CCBANTA | BAR PERCUSSION TUNING SERVICE
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Bar Problem Case Studies

[CASE STUDY NO. 1]
Several Damaged Bars in a Xylo-Marimba

Issue:
Several bars had sufficient damage leading to everything from total breakage to cracks, buzzing, to being total dead or lacking ring time.


Remedy:  Fabricate new replacement bars.

[BEFORE]
Bar Cracked in Half
Only extreme physical abuse can lead to a bar that is cracked in half.

Several Bars had been damaged in this Xylo Marimba
Numerous bars had several problems making it impossible to fix by a simple re-tuning.

New bar blanks were created for replacement bars
The obvious option was to replace those bars that were beyond repair.
[AFTER]
Replaced Bars to create a fully functional Xylo Marimba
A fully functional and in-tune bar set.  Insturment owner was not concerned with different color of the replaced bars.

[CASE STUDY NO. 2]
Extreme Splintering of corner edges of xylophone bars
Issue:
Splintering is  a common occurance in wooden xylophones.  Especially in schools, xylophones tend to be exposed to the endless glissando scenario in which hard mallets are dragged back and forth causing the wood grain to splinter. 

Remedy:
Due to severe loss of sustain, a new bar was fabricated.

[BEFORE]
Bar Edge Splintering
Corner edge of xylo bar has extreme splintering.
[AFTER]
New Replacement Bar
The splintered bar was flat of pitch and an attempt was made to restore and sharpen its pitch.  However, due to the amount of physical damage, the sustain of the bar was compromised so much that it no longer had the sustain or ring time consistent with its neighboring notes.  A new replacement bar was the obvious solution.

[CASE STUDY NO. 3]
Sun Bleaching Ruins Marimba Bar Finish

Issue:
Extreme outdoor exposure to the sun had caused the bar finish of a marimba to bleach-out to an ugly gray.

Remedy:
Top of bar surface was sanded until virgin wood was exposed.

NOTE: This was an extreme repair.  So much of the top surface was removed that it greatly flattened the pitch of each bar. Although tuning was successful, a lot of additional bar material had to be removed in the pitch sharpening process.  The customer was cautioned that the sanding had thinned and weakened all bars to a point where they might not hold the tune (and could easily flatten) if the marimba was played too vigorously.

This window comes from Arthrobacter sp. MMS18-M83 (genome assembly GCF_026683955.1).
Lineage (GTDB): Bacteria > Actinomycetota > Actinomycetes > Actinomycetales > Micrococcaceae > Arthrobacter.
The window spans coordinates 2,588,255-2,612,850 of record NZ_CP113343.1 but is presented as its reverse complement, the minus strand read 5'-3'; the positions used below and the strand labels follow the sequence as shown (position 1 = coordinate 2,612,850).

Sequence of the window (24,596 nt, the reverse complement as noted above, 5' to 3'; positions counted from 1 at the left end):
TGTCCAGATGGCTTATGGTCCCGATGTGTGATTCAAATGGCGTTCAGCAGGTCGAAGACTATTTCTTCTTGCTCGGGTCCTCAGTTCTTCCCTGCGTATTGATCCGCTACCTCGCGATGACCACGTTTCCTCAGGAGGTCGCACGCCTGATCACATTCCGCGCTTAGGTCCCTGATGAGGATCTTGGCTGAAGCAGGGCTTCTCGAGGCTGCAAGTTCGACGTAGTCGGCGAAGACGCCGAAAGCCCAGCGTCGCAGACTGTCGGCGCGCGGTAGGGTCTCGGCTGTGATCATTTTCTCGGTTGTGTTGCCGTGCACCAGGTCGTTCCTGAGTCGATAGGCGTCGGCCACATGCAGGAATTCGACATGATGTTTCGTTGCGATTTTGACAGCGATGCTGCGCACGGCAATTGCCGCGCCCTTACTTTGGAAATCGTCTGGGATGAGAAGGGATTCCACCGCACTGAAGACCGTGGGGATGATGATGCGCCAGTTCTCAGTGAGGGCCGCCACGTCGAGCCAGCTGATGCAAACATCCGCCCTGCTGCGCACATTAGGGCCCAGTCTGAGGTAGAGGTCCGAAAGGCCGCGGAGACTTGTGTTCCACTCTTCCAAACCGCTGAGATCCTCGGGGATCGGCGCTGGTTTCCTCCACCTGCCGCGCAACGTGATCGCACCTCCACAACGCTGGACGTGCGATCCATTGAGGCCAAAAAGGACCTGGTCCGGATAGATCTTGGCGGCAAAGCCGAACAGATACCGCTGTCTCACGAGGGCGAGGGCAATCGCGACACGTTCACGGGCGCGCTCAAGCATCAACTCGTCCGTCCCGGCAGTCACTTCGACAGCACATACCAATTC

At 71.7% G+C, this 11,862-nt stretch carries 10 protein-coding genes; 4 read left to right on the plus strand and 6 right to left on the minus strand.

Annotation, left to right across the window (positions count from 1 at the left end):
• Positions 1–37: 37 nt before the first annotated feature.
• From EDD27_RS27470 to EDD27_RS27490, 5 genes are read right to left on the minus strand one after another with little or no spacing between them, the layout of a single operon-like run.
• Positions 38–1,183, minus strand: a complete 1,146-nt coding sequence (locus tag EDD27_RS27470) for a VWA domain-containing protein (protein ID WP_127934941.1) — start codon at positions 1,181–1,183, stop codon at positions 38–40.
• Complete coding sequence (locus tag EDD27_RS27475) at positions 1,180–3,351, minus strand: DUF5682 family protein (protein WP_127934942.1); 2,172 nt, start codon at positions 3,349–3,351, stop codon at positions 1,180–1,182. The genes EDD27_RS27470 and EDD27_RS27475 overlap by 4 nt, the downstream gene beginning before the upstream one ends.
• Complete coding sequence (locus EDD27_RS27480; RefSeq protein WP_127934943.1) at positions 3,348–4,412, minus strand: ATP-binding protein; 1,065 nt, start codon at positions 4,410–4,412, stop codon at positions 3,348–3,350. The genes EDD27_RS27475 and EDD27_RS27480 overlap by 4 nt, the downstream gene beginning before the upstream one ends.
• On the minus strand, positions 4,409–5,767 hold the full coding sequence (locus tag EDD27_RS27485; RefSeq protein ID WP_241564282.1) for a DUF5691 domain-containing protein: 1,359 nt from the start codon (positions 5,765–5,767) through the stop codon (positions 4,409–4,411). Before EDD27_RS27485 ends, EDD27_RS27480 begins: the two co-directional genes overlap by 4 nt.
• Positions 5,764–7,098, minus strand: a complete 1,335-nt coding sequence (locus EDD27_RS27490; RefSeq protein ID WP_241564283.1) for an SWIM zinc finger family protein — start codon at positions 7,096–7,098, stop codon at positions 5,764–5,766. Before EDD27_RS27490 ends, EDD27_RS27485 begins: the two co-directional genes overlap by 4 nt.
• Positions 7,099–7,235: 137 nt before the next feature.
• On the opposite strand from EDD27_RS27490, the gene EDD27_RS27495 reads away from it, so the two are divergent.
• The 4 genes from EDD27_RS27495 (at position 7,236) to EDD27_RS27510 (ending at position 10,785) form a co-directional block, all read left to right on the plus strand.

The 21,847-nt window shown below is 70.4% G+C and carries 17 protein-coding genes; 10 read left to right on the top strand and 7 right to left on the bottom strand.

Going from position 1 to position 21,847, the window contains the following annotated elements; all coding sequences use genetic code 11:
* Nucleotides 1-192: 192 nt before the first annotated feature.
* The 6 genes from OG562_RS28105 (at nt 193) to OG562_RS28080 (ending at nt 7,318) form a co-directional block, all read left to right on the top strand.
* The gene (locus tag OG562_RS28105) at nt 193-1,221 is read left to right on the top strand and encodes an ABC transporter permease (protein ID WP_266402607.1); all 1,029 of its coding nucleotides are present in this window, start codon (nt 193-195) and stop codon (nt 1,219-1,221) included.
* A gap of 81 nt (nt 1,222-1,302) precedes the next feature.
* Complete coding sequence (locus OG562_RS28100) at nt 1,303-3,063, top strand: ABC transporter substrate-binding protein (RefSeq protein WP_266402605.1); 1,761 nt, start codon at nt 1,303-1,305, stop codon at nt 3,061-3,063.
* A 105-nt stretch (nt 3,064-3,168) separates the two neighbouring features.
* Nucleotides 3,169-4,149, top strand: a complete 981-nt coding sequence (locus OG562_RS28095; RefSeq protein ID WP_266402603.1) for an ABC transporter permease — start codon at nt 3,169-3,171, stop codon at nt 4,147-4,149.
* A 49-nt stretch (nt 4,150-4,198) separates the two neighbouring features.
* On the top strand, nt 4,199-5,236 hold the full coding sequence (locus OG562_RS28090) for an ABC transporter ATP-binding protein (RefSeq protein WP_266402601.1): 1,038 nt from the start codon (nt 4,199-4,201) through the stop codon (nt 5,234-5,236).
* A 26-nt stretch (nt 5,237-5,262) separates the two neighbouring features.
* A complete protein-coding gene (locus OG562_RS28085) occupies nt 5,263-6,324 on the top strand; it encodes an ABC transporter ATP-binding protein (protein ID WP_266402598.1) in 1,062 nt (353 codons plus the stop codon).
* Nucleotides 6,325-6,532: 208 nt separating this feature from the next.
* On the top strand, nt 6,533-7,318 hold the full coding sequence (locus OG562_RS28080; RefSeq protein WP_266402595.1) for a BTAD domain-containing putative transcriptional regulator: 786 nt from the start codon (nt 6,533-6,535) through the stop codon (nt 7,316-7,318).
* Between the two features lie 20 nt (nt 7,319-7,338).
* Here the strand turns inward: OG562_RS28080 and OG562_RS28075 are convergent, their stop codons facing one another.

[BEFORE]
Sun Bleached Marimba Bar Set - Before
Sun bleached marimba bar set.

Before Sanding

During Sanding
After Sanding
[Top] Sun-bleached surface
[Middle] During sanding
[Bottom] After Sanding
[AFTER]
Sun Bleached Marimba Bar Set - After Surface Refinishing
Once the quality of the new exposed grain was consistent across the entire bar set, several clear coats of a semi-gloss, water-base finish were added to protect the new surface.

Sun bleached comparison
Direct comparison of before and after conditions.

[CASE STUDY NO. 4]
New Frame for a 1914 Deagan Steel Bell (whole tone scale) Bar Set

Issue:
This old instrument was barely intact and needed a new support frame that would hold the steel bars and resonators.  In its current condition, it was not easy to play the steel bars.

Remedy: Design a new frame to provide bar and resonator support at a proper height suitable for the percussionist.
[BEFORE]
Steel Tone Bells - 1914
A vintage steel bar set.


Without a proper stand, the bars could not be easily played.


Removing the bars revealed years of deterioration on the bar rails and end caps.
[AFTER]

The accurate transferring of the old bar rail dimensions was crucial to ensure proper alignment of the resonators directly under the acoustic centers of the bars.

Completed frame for the old steel bar set.

Completed frame now at playable height.  A mallet rack was also included in the new frame's design.

[CASE STUDY NO. 5]
Zimbabwea Bass Marimba Replacement of Cracked Bars

Issue:
The low C2 and D2 bars on the  Masanga Marimba Band's bass marimba had cracked from heavy playing due to many concerts.

Remedy: Fabricate a new C2 and D2 bars using hard maple..
[BEFORE]

Shown is a nasty crack in the low C2 Bass Marimba Bar.  Bar material is hard maple, which is pretty robust stuff when it comes to the aggressive pounding the zimbabwea band marimbas take.  The cracked bar held its pitch quite well.  When disassembled all bars were checked for pitch.  The C2 bar was actually only a few cents flat of A-440.  Hard maple is amazing stuff!

[AFTER]

Two new bars were made, both clear coated and tuned.
Large resonators were also checked.  Its a lot of fun hearing the sound of a freshly repaired bass marimba!